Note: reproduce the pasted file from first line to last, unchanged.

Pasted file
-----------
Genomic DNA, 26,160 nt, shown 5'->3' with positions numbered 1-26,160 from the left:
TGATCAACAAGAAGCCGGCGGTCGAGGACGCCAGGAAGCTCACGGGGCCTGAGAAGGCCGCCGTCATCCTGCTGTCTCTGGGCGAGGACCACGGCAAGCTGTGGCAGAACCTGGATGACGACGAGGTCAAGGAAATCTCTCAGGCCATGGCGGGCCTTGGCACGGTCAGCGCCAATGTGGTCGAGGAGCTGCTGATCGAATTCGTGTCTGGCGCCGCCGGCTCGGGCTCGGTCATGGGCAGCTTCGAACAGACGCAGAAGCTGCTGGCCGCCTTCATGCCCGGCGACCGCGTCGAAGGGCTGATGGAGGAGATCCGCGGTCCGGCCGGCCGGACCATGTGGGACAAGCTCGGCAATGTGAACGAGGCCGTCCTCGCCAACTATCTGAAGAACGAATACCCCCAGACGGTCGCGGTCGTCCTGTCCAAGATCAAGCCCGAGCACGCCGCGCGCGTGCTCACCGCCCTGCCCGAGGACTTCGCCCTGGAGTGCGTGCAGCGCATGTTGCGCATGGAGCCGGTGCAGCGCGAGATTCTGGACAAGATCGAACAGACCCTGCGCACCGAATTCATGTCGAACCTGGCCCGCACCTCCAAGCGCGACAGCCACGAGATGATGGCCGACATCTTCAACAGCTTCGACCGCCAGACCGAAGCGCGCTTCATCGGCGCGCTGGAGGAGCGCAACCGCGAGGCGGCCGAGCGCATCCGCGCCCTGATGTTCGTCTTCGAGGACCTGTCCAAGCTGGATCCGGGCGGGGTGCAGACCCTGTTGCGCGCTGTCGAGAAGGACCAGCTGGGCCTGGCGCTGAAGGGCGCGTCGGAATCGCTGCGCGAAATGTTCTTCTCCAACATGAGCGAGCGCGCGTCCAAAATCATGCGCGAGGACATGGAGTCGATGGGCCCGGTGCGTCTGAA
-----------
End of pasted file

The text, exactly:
Genomic DNA, 26,160 nt, shown 5'->3' with positions numbered 1-26,160 from the left:
TGATCAACAAGAAGCCGGCGGTCGAGGACGCCAGGAAGCTCACGGGGCCTGAGAAGGCCGCCGTCATCCTGCTGTCTCTGGGCGAGGACCACGGCAAGCTGTGGCAGAACCTGGATGACGACGAGGTCAAGGAAATCTCTCAGGCCATGGCGGGCCTTGGCACGGTCAGCGCCAATGTGGTCGAGGAGCTGCTGATCGAATTCGTGTCTGGCGCCGCCGGCTCGGGCTCGGTCATGGGCAGCTTCGAACAGACGCAGAAGCTGCTGGCCGCCTTCATGCCCGGCGACCGCGTCGAAGGGCTGATGGAGGAGATCCGCGGTCCGGCCGGCCGGACCATGTGGGACAAGCTCGGCAATGTGAACGAGGCCGTCCTCGCCAACTATCTGAAGAACGAATACCCCCAGACGGTCGCGGTCGTCCTGTCCAAGATCAAGCCCGAGCACGCCGCGCGCGTGCTCACCGCCCTGCCCGAGGACTTCGCCCTGGAGTGCGTGCAGCGCATGTTGCGCATGGAGCCGGTGCAGCGCGAGATTCTGGACAAGATCGAACAGACCCTGCGCACCGAATTCATGTCGAACCTGGCCCGCACCTCCAAGCGCGACAGCCACGAGATGATGGCCGACATCTTCAACAGCTTCGACCGCCAGACCGAAGCGCGCTTCATCGGCGCGCTGGAGGAGCGCAACCGCGAGGCGGCCGAGCGCATCCGCGCCCTGATGTTCGTCTTCGAGGACCTGTCCAAGCTGGATCCGGGCGGGGTGCAGACCCTGTTGCGCGCTGTCGAGAAGGACCAGCTGGGCCTGGCGCTGAAGGGCGCGTCGGAATCGCTGCGCGAAATGTTCTTCTCCAACATGAGCGAGCGCGCGTCCAAAATCATGCGCGAGGACATGGAGTCGATGGGCCCGGTGCGTCTGAA